Facebook reported more than 21 million child sexual abuse images on its platforms in 2020.
The material was flagged to the NCMEC, a charity that fights child sexual abuse.
As Insider previously reported, 2020 saw a spike in child sexual abuse content online.
Facebook reported more than 20 million child sexual abuse images on its platform in 2020, according to a new report by the National Council for Missing and Exploited Children (NCMEC).
According to the report released Wednesday, Facebook recorded 20,307,216 instances for child sexual exploitation on its platforms in 2020. The figures cover Instagram as well as the main Facebook site.
Insider first reported the figures in January, when Facebook confirmed the number. The full report has figures for other companies, and shows that Facebook made more than 35 times as many reports as the next company on the list, Google.
Facebook's platforms contain the vast majority of all child sexual content flagged to the NCMEC, which represent a 31% increase on the 16 million images reported to them by the platform in 2019.
Facebook highlighted its proactive policies and use of technology to detect and remove child exploitation material in response to the increase.
"Using industry-leading technology, over 99% of child exploitation content we remove from Facebook and Instagram is found and taken down before it's reported to us," said a spokesperson to Insider in January.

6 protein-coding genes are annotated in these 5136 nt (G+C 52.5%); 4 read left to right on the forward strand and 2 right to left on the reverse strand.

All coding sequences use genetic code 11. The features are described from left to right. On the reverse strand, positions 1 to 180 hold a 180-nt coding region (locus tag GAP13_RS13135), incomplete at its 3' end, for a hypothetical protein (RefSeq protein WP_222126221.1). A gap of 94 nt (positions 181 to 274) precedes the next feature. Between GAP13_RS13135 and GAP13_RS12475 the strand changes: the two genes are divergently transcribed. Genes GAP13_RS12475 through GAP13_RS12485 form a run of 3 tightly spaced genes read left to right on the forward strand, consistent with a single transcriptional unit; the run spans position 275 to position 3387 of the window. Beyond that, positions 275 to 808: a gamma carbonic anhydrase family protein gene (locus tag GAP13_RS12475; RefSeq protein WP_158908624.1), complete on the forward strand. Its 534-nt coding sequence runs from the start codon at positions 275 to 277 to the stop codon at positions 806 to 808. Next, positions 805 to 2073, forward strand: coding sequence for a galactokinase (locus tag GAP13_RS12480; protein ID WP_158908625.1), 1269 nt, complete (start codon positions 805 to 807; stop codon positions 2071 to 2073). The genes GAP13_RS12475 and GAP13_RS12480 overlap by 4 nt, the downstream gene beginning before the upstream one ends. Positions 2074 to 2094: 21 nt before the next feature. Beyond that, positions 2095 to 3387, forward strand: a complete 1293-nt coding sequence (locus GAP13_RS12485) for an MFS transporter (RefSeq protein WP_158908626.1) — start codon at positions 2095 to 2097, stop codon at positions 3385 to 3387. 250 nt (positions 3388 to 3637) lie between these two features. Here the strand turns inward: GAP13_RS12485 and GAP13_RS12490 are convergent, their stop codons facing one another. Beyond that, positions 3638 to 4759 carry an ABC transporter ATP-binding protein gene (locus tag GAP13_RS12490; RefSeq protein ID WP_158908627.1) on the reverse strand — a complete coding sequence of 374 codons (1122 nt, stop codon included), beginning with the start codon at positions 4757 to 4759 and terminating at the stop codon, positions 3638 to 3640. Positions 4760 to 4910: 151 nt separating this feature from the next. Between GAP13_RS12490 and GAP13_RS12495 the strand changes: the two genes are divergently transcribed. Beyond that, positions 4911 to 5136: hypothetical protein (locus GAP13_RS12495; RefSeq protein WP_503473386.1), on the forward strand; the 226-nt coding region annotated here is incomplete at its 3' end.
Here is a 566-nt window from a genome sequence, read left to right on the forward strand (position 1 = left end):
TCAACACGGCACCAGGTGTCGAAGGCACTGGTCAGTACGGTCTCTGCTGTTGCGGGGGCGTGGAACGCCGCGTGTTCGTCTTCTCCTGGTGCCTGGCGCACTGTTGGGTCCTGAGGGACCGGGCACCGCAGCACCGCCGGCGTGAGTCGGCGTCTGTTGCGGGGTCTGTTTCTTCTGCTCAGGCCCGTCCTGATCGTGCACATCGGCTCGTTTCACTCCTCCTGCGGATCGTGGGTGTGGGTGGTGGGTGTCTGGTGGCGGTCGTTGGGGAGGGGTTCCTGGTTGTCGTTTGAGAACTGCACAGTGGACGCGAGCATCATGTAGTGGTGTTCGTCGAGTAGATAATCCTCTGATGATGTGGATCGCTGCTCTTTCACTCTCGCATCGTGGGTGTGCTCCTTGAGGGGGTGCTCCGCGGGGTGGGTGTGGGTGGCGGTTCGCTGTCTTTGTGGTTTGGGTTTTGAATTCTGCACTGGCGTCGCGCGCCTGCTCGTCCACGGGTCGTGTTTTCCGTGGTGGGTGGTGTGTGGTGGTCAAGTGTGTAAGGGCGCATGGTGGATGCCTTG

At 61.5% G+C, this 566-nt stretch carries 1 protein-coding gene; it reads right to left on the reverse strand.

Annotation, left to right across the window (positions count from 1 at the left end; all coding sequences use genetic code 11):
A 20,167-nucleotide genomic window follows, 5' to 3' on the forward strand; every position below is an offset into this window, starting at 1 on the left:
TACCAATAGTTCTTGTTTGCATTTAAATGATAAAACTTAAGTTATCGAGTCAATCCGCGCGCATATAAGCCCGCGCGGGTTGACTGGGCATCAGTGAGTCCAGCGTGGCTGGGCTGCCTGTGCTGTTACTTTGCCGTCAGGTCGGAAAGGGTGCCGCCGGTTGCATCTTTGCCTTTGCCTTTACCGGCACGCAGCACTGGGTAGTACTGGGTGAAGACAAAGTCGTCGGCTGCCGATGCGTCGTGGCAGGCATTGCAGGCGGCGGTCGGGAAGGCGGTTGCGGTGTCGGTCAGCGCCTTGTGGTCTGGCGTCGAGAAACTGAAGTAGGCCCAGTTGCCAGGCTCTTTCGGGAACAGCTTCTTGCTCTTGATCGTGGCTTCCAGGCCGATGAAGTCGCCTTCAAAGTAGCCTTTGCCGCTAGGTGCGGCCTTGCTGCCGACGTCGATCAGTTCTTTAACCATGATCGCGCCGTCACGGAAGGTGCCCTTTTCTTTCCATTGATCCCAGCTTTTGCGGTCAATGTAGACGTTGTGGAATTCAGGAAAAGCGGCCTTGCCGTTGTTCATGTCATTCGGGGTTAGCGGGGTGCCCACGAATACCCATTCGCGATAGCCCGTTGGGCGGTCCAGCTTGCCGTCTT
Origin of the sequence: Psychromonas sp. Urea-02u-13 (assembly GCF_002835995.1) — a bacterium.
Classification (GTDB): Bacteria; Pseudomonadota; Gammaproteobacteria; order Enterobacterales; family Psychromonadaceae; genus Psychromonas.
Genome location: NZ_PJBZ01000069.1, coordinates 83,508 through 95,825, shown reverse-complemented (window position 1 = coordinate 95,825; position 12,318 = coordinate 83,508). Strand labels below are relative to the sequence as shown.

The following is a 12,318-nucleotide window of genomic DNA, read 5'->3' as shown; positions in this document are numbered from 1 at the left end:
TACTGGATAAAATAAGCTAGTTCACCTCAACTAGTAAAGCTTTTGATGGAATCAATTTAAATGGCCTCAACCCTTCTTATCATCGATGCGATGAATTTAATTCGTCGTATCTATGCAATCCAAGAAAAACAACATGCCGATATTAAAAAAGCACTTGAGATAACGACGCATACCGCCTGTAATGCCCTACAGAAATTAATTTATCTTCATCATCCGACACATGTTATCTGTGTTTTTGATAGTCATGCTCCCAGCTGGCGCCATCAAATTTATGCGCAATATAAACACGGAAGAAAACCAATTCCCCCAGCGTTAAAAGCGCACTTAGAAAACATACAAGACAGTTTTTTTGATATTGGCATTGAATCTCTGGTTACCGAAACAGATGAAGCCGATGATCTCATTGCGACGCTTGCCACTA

Other sites remove material after it is found or flagged to them, but don't have proactive policies to find it.
Following Facebook, the platforms with the most reports were:
Google with 546,704.
Snapchat with 144,095.
Microsoft with 96,776.
Twitter with 65,062.
TikTok with 22,692.
Omegle (a video and text chat platform) with 20,265.
Mindgeek, the company that owns porn websites including PornHub, logged 13,229 reports. Last year a series of credit card companies severed ties with Pornhub after it was revealed by The New York Times' that the site was hosting child sexual exploitation videos.
Facebook said in a blog post ahead of the release of the NCMEC report that it was building new tools to track down child sexual abuse material, and that most of the material it identified was old material being shared or re-sent.
"We found that more than 90 percent of this content was the same as or visually similar to previously reported content," said the post.
"And copies of just six videos were responsible for more than half of the child exploitative content we reported in that time period. While this data indicates that the number of pieces of content does not equal the number of victims, and that the same content, potentially slightly altered, is being shared repeatedly, one victim of this horrible crime is one too many."
The NCMEC told Insider in January that COVID-19 lockdowns were likely among the factors behind the overall increase in the amount of material reported to them in 2020.
Vulnerable children were less able to get help, and there was a new trend of abuse being livestreamed on demand, said the NCMEC at the time.
The 160 companies signed up to the NCMEC's child sexual abuse reporting mechanism voluntarily share the information, which is then used by law enforcement to investigate people committing the crimes.
There are no laws in the US compelling platforms to proactively search out child sexual abuse material.
Read the original article on Business Insider